And another crime writer, he said something like, “We want to believe in a just world.” And how can you not, you know? I think for many fans of crime fiction, you want a world that makes sense somehow, where you can attain some sort of justice, some sort of closure. Or some kind of understanding, even, that you don’t usually get in real life, particularly in the Philippines. It’s so hard to find justice, so hard to find closure.
In the book, a character notes that there are no serial killers in the Philippines. Are you of the same belief?
No. As one of the main characters, Saenz, says in one part of the book, there are serial killers in Japan, in Pakistan, in Indonesia, and what makes us think that we are so blessed by God that we’re exempt from this phenomenon? You know, sometimes I see things like, “Oh, we can’t have serial killers in the Philippines because we’re too neighborly…” Which is sort of a nice way of saying chismoso. We’re always in each other’s business. But there are so many ways of evading that, and so many ways of flying under the radar.
There’s this one crime fiction writer who said that, “Death is the last great mystery.” And it’s true. People die for all sorts of reasons, but getting there is always — it’s something the people are curious about.
What was it like returning to your work after all those years when you began the extended novel?
It was difficult at first, because, for one, you see all those spots that need improvement, like, “No, I don’t want to look at it! Don’t make me!” But I think what was more difficult was the fact that there was a need for more complexity in the plot. So we introduced a subplot, and more depth to the characters. And I think it was also important at some stage to kind of mind the cultural markers — you know, there are some things that a Filipino reader can instantly recognize. Pan de sal, or, you know, something like that. And it’s not just the terminology, it’s also like, “Why is this investigation not moving fast enough?” Like the Maguindanao massacre, having taken place, what, five years ago or more? And hardly anything has happened. Again, you have to come to grips with the reality of how things work here. In my “Manila Noir” story, I’ve written about investigations in Manila being like swimming in cold porridge. You do get the sense of that very much.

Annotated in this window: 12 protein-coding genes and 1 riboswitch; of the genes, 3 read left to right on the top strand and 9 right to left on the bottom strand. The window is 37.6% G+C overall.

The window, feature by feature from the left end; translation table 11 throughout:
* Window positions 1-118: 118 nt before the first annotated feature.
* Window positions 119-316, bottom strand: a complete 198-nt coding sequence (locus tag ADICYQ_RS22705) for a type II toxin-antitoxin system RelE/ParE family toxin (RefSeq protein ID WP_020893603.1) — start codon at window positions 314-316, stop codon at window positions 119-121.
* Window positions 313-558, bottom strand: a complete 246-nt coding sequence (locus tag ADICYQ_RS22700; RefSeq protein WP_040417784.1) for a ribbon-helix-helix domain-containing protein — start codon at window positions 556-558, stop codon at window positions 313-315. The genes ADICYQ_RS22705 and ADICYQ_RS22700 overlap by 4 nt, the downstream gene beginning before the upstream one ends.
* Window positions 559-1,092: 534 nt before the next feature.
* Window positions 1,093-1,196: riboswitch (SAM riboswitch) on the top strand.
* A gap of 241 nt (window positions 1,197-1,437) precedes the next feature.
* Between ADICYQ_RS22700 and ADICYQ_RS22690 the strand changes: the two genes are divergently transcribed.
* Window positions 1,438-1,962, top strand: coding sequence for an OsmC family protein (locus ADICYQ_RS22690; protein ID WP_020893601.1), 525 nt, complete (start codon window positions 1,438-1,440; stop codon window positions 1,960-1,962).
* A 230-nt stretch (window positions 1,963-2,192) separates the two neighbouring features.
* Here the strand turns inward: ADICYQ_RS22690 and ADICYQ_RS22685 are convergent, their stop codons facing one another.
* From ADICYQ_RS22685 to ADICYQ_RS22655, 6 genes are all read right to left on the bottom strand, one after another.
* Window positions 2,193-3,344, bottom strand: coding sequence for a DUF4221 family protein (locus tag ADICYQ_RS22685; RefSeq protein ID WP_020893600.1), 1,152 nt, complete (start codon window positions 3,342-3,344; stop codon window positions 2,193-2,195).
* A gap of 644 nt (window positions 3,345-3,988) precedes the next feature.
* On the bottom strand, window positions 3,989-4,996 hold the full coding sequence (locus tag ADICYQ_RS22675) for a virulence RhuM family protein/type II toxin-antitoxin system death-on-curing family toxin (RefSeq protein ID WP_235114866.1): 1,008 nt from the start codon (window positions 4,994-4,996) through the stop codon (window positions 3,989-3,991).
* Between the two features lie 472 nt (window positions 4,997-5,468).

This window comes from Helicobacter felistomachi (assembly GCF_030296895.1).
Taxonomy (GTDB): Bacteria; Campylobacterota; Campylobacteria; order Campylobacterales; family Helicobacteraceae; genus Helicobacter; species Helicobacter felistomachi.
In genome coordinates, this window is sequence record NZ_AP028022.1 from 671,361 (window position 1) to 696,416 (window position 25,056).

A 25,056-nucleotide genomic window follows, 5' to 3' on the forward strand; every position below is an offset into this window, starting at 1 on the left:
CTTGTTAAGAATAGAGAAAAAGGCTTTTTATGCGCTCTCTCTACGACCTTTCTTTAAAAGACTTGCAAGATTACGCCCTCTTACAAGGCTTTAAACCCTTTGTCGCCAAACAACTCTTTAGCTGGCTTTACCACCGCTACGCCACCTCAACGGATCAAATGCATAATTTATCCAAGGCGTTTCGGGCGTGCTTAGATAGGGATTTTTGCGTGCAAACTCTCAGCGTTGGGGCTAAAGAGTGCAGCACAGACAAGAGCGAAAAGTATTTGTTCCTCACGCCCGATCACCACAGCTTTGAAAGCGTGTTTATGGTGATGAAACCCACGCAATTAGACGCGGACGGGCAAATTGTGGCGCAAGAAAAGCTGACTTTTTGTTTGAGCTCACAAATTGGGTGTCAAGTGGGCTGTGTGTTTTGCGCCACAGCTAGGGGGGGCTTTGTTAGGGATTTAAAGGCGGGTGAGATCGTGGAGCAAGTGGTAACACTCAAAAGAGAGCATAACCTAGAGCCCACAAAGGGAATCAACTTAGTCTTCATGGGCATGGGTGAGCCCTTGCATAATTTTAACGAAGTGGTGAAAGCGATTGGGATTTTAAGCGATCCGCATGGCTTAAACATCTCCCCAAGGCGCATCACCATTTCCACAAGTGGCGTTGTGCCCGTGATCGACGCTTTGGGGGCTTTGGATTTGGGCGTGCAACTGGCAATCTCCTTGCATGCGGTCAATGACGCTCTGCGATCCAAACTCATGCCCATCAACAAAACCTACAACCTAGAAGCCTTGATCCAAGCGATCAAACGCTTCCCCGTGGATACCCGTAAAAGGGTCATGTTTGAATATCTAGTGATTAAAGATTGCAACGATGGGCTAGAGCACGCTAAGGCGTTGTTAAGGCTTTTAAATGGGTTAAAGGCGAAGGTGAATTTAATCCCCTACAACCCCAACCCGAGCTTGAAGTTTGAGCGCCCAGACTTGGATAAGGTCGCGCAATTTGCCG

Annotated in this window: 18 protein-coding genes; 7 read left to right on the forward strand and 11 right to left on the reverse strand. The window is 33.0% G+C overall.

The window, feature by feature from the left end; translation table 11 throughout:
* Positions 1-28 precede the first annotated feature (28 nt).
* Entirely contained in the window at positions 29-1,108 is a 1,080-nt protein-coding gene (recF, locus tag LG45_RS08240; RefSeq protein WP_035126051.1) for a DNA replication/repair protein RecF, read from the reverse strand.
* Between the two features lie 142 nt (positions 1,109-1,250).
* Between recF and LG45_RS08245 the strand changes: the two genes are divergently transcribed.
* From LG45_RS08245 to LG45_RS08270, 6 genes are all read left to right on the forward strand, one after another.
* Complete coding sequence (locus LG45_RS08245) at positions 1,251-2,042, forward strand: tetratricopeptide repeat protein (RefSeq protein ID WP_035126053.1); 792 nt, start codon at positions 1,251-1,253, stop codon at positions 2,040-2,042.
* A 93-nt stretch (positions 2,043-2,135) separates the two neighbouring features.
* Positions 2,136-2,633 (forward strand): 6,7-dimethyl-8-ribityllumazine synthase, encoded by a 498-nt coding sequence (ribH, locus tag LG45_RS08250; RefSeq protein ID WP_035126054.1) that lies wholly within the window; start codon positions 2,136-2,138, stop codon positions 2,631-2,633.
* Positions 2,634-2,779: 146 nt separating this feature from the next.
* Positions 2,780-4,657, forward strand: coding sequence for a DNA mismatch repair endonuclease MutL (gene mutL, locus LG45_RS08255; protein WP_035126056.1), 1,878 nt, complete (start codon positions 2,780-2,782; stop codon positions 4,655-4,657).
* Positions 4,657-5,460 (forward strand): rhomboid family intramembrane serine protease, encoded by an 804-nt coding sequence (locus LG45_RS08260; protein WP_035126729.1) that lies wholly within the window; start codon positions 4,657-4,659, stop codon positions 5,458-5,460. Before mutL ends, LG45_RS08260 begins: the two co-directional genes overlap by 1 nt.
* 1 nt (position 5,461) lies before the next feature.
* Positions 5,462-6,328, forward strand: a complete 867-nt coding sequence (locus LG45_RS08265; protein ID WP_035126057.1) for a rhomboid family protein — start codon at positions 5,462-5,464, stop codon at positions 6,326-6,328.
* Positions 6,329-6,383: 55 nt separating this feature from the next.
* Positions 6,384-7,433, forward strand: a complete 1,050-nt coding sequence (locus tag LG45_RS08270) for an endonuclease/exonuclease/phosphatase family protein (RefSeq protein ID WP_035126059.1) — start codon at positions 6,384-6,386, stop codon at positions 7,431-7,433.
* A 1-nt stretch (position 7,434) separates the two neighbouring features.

The novel is in the process of being turned into a film. How involved are you in the making of this adaptation?
Every once in a while, they ask me, they consult with me about some things. Largely, I’d like them to run with it, because I would love to see their vision for it, and so far it seems really great. There are amazing people behind the project, and although I can’t talk very much about it, I think it’s something to be excited about.
In politics, you may support a candidate, but you cannot be uncritical of that candidate. I think you can also be critical of your faith and critical of the institution. So I don’t believe in blind faith. I think faith is enriched by being questioned.
“Smaller and Smaller Circles” is widely considered to have pioneered the Philippine crime fiction novel. What do you think is the state of crime fiction today in the country?
I’m hopeful that there are more people, more writers, who are becoming interested. Right now, there’s a group of 16 young up-and-coming crime fiction writers who are having a launch just this month, on the 25th. I met with some of them a few days ago, and they’re very enthusiastic. They have aspirations for writing the genre, and, you know, I’m always telling them, again: “Write faithfully about the country. Don’t write a ‘C.S.I.’ version of the Philippines, because we don’t have that. We don’t have those kinds of high-tech techniques, or devices, or technology. And be faithful to the situation of the law enforcement in the country.”
In the Philippines, we’re such a culturally diverse country. A couple of years back, we had a mini-anthology of crime fiction that I co-edited with Kenneth Yu of Philippine Genre Stories. One of the stories was this story of sexual abuse and murder in the Chinese community. I think there’s no one way to be Filipino, there’s no one way to have a cultural reflection of what it means to be a Filipino in a crime fiction novel. It really is in the way the writer handles the material. And I would love to see a wonderful crime story set in Mindanao — there’s so much potential.
I’m very hopeful. I think there will be more as the months and years go on, and crime fiction is a great, great vehicle for talking about the realities of the society that you live in. Crime fiction is all these — it’s not just genre, it’s capable of producing great literature.